Do metaphors help or hinder second language vocabulary acquisition?




conceptual metaphors, L2 vocabulary learning, non-literal language


The use of non-literal language and its influence on second language (L2) vocabulary acquisition is a widely debated topic. This article focuses specifically on the role of metaphors as an example of non-literal language and a pragmatics related phenomenon, beginning with how conceptual and enactment-based metaphor awareness can support L2 vocabulary acquisition. Opposing arguments suggesting that metaphor may hinder L2 vocabulary learning are also explored, such as the role of an individual’s first language (L1), along with insufficient vocabulary size and depth. Implications for both L2 vocabulary research and practice are discussed before reaching an overall conclusion.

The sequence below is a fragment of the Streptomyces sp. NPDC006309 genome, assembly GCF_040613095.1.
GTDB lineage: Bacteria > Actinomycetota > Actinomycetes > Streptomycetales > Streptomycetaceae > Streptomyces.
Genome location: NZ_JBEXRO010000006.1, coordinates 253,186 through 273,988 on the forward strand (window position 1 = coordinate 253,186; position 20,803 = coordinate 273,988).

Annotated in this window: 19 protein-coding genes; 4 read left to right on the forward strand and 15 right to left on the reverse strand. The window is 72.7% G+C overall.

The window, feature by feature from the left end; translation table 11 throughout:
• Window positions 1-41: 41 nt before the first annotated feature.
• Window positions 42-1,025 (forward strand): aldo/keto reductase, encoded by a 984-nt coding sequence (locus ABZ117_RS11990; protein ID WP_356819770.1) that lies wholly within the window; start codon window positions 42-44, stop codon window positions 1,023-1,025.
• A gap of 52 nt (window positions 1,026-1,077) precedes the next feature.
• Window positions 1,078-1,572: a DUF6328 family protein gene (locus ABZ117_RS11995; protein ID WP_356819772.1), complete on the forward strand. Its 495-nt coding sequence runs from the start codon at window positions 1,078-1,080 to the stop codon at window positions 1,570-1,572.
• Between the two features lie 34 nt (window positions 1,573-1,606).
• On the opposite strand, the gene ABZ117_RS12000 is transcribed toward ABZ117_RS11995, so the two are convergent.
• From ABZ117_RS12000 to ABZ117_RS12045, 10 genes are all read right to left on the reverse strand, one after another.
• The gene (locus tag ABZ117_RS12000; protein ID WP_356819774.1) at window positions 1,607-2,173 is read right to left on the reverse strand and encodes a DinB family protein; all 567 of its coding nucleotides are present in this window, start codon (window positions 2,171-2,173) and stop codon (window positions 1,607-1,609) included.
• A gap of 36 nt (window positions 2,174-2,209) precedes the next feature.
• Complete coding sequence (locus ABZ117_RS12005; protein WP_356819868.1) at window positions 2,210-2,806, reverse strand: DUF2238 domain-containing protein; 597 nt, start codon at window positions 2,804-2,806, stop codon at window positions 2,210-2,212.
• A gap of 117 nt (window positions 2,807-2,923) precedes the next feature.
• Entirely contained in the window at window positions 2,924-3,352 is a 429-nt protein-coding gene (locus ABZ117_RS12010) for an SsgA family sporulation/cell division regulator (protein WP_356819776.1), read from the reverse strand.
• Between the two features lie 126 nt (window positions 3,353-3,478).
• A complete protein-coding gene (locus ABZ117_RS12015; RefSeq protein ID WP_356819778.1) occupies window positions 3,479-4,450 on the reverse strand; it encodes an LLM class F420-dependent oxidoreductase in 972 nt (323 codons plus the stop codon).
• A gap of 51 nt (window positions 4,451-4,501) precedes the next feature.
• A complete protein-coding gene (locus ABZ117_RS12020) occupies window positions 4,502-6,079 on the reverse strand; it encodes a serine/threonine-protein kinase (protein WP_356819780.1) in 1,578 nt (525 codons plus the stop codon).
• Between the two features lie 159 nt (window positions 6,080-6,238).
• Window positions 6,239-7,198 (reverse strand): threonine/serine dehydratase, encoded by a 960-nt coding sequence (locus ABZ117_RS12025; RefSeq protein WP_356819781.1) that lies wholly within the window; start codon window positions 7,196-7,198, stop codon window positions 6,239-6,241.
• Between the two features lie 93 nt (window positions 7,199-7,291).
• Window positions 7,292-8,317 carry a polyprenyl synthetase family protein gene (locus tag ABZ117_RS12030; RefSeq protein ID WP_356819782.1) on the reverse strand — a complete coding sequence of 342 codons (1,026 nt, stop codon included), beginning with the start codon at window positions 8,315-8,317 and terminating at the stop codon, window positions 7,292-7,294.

Author Biography

  • Rachael Howe, University of Oxford

    Rachael Howe graduated from the University of Southampton in 2020 with an MLang (Hons) degree in German and Spanish Linguistic Studies. She then completed the Cambridge CELTA, followed by a PGCE in Modern Languages at the University of Chester. She is a full-time Modern Languages teacher, and she is also a part-time student at the University of Oxford studying for an MSc in Applied Linguistics for Language Teaching. Her research to date has predominantly focused on various areas of second language acquisition, with a particular interest in second language speech. She is currently investigating second language phonological decoding and the importance this has for the Modern Languages classroom with teenage learners of Spanish.

Howe (2024)







How to Cite

Howe, R. (2024). Do metaphors help or hinder second language vocabulary acquisition?. Journal of Language Teaching, 4(1), 1-6.

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